ALICIA PATTERSON FOUNDATION http://aliciapatterson.org
By Noé Montes
Imagine for a minute that you have to leave your home. Imagine there is a war going on around you and you fear for your life and that of your children. Maybe the potato crop, which your country is dependent on, has been ravaged by disease and hundreds of thousands of people have died of starvation. Imagine that you do hard physical labor, every day, in order to provide your family with basic necessities, and it is not enough. Imagine that you are in love and starting a family and you want them to have a better life than yours. Maybe what you want is to practice your religion without being persecuted.
The reasons that we have immigrated are strong enough to make us leave behind our country, culture, friends, home and family, all the things that make us who we are. In the case of the farm workers in California’s Coachella Valley, it is many of these reasons, plus the fact that the government in their homeland is corrupt. Together, with the drug traffickers, the situation that has been created is untenable. People come to the Coachella Valley because they hear that it is a place where they can use their hands and the strength of their body to survive and maybe even move forward. A place where there is possibility.
To get to the Coachella Valley, people endure many hardships. Educated and skilled individuals leave behind their aspirations, mothers leave young children with promises of returning for them. They leave behind everything they have built in the first part of their lives in order to start again. They come to this new place despite the fact that they don’t know the language, geography, the native people or how systems work. They place a lot of faith in their religion and in themselves. They walk through the desert and the hills for days, scared, sometimes subjected to violence. They are cheated out of the little money they have, they are caught and returned to Mexico over and over. Some people die in the process. People do whatever they have to do to get there. They keep trying until they make it, because they are moving, north, up the hill, to a better place.
Once farm workers arrive in the Coachella Valley the first order of business-- even before finding a place to live-- is finding work. The work available to them is planting, tending to and harvesting the huge variety of fruits and vegetables grown there year-round. During the first days after arriving, many immigrants live in the fields or in their cars, and bathe in irrigation canals. The work is hard manual labor in the heat, sometimes up to 110 degrees, that lasts for hour and hours.
There is abuse of power. Unscrupulous corporations, farmers, contractors and foremen will exploit them. People without proper documentation or little education get taken advantage of because they can’t or won’t go to the authorities. Many farm workers are paid less than what they earn and told not to complain because there are ten people waiting to replace them. They make enough to eat, and to live in an unhealthy environment with little to no services of any kind. But it is something; it is a foothold in this new land. It is something that they hold on to dearly, despite the fact that there are people in the United States denouncing their way of life, resisting their efforts at parity and demanding that they go back to where they came from.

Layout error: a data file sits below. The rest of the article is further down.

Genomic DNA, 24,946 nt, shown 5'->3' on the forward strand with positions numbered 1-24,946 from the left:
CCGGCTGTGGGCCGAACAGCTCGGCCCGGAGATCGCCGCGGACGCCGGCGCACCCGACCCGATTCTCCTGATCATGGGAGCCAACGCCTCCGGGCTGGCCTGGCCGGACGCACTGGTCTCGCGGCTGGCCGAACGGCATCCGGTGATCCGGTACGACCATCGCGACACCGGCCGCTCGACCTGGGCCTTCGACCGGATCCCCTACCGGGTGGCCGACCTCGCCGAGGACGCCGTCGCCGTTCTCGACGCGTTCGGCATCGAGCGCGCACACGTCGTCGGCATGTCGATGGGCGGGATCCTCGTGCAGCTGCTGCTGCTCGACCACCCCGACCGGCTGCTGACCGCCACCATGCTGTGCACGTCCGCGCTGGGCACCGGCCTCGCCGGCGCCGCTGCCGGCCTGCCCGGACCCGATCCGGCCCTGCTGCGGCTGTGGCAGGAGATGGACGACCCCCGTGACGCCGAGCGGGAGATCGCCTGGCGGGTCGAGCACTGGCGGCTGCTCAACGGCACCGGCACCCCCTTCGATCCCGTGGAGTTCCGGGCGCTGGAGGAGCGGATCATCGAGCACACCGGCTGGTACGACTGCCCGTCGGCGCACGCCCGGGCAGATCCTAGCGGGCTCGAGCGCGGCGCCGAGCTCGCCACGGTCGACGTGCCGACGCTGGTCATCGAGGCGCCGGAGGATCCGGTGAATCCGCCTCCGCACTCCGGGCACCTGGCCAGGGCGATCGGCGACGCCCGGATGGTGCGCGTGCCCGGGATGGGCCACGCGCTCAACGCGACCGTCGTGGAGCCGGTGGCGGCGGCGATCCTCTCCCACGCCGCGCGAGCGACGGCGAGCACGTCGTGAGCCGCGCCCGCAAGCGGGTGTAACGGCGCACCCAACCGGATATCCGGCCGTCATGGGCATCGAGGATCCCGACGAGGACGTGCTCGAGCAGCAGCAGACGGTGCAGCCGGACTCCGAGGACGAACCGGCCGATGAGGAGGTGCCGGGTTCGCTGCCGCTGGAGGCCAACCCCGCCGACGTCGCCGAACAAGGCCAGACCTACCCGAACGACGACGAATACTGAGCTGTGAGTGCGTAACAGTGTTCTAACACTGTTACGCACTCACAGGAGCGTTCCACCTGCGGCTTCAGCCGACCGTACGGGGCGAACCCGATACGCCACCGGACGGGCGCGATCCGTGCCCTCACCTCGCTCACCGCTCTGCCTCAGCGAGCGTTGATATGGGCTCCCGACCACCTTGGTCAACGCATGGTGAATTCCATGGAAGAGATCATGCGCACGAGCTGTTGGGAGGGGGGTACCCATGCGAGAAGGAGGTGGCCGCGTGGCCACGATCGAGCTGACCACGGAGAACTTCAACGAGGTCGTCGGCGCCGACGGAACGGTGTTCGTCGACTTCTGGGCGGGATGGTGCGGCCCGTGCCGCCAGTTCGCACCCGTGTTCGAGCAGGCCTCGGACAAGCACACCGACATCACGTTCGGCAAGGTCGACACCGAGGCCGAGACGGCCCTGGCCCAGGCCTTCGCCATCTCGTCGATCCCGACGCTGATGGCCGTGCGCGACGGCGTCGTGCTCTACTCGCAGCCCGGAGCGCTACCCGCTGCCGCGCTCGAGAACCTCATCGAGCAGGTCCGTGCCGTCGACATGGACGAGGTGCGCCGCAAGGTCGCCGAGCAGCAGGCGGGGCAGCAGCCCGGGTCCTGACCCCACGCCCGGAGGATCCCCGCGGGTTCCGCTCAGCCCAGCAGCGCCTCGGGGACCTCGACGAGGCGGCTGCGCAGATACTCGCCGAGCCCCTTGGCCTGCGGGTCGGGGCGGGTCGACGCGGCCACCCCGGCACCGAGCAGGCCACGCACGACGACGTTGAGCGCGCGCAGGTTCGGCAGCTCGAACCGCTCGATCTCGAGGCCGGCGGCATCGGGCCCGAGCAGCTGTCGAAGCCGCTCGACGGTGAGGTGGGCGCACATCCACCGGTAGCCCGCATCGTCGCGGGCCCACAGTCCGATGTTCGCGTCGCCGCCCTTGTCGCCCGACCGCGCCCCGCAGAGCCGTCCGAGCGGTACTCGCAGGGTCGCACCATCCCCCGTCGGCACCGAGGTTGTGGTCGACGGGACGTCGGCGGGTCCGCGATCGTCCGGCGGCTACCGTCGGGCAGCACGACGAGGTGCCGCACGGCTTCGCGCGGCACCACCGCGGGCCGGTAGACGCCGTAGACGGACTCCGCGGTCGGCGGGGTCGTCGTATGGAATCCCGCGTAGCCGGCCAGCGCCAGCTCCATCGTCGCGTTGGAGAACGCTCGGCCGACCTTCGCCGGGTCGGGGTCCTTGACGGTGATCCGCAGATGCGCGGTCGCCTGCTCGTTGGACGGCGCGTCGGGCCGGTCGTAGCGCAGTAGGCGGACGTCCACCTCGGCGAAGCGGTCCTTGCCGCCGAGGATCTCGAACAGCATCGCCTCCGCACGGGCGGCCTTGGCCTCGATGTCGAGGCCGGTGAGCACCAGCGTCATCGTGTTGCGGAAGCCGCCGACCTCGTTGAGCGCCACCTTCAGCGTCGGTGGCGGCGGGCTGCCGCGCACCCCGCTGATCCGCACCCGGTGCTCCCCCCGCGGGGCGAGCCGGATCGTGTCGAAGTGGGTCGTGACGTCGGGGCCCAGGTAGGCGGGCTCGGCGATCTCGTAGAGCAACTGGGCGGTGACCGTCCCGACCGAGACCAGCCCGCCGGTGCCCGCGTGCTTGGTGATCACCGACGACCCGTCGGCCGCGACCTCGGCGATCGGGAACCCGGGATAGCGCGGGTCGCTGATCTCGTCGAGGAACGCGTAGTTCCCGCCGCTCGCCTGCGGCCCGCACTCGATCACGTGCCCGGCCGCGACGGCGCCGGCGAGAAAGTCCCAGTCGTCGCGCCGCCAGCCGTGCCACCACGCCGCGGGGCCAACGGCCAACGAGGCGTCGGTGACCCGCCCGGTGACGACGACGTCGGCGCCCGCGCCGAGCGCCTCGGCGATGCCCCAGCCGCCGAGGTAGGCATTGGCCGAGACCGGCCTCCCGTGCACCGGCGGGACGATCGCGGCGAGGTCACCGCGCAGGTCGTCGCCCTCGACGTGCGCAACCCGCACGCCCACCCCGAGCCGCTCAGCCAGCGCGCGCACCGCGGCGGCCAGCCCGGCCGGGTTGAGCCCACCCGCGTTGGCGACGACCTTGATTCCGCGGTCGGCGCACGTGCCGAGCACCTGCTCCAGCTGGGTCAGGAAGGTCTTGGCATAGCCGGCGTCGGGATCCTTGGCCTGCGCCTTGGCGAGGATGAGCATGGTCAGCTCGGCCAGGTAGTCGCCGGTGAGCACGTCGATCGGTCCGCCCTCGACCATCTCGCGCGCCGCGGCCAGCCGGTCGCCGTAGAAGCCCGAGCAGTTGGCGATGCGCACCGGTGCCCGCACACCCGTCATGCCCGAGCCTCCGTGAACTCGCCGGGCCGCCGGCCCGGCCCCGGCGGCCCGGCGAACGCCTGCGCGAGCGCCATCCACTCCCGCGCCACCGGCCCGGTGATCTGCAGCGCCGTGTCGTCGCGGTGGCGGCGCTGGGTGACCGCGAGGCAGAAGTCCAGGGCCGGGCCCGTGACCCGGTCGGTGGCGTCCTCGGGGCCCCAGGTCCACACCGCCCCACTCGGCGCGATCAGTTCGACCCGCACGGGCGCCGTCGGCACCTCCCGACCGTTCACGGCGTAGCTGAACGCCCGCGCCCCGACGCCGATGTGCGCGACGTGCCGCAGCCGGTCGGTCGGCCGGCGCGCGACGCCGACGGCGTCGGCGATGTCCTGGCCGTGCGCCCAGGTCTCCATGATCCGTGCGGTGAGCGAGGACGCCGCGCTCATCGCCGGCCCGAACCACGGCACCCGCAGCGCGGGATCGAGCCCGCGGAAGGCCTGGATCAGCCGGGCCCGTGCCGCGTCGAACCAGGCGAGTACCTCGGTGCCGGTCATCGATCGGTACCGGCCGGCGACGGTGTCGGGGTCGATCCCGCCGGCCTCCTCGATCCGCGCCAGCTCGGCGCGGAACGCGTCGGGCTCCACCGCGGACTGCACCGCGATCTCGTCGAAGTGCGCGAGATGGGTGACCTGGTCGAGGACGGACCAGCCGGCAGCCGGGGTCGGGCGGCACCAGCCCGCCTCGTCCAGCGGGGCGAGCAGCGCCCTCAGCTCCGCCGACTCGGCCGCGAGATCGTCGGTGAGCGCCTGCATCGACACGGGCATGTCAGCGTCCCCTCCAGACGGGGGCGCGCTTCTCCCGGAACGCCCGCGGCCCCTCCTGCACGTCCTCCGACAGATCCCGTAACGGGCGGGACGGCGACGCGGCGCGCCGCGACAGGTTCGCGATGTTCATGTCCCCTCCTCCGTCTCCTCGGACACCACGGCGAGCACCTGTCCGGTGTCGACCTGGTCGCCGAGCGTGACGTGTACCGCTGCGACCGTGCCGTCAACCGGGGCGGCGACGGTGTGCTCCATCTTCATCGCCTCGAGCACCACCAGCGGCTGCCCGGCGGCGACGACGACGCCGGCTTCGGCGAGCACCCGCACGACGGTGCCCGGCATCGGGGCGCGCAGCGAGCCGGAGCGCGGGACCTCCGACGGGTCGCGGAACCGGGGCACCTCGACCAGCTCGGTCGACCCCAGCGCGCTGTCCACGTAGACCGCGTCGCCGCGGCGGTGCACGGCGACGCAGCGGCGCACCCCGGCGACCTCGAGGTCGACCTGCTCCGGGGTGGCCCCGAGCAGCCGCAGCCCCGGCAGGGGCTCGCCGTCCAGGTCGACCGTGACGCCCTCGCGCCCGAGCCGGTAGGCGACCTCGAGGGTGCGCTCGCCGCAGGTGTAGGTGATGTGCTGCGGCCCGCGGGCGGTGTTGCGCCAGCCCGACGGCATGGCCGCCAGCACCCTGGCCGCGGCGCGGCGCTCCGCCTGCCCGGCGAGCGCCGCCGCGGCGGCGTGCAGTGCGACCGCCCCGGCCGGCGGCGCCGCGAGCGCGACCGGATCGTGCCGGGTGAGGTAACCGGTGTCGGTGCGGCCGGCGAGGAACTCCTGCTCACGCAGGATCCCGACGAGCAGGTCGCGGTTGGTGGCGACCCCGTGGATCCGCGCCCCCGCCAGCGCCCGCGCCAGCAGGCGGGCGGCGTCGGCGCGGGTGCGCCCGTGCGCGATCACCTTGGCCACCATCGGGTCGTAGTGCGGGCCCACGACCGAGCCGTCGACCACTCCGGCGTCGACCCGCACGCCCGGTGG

Imagine once again that this is you. You decide to stay and you discover that you have brought more than you realized. You have strength, knowledge, love of family, love of community, compassion and ambition. This is the seed that you have inside you. In this new place, the Eastern Coachella Valley, there is good soil, water, space and light, all of the things you need to plant that seed, to tend to it and watch it grow. You start to build. You figure out how to become a legal resident, it may take one year or it may take ten years. Fortunately, there are people that will help you even though you don’t have money to pay them. They do it because they too have love for community and they believe that a person’s worth comes from their service to others.
You don’t have to hide anymore. You don’t have to take abuse; you can stand up for yourself, as Americans do. You get together with ten other families and you build eleven homes. One of them belongs to you. It is a beautiful home in a nice neighborhood, like you never imagined. You build. You send your children to school. They speak the new language and they excel in school because they are new immigrants. They grow up and every year they are more aware of their rights as human beings and you learn from them. They go away to college and they learn about the world and about human capital, their own and their community’s. They come back home because there is a lot of work to be done. There are new people arriving, to plant their own seeds and tend to them while they live in their cars and bathe in canals. They have come from very far and their journey has been terrible. You have learned that it is not OK to be exploited and abused. Whether it is your boss, your husband, bigots, the American economy or your own weakness. You know that it is not acceptable so you are there to help. You do this because this is what gives your life value.
@Noé Montes. This is the first in a four-part photo essay about farm workers in the Coachella Valley that photojournalist Noé Montes is completing under an Alicia Patterson fellowship.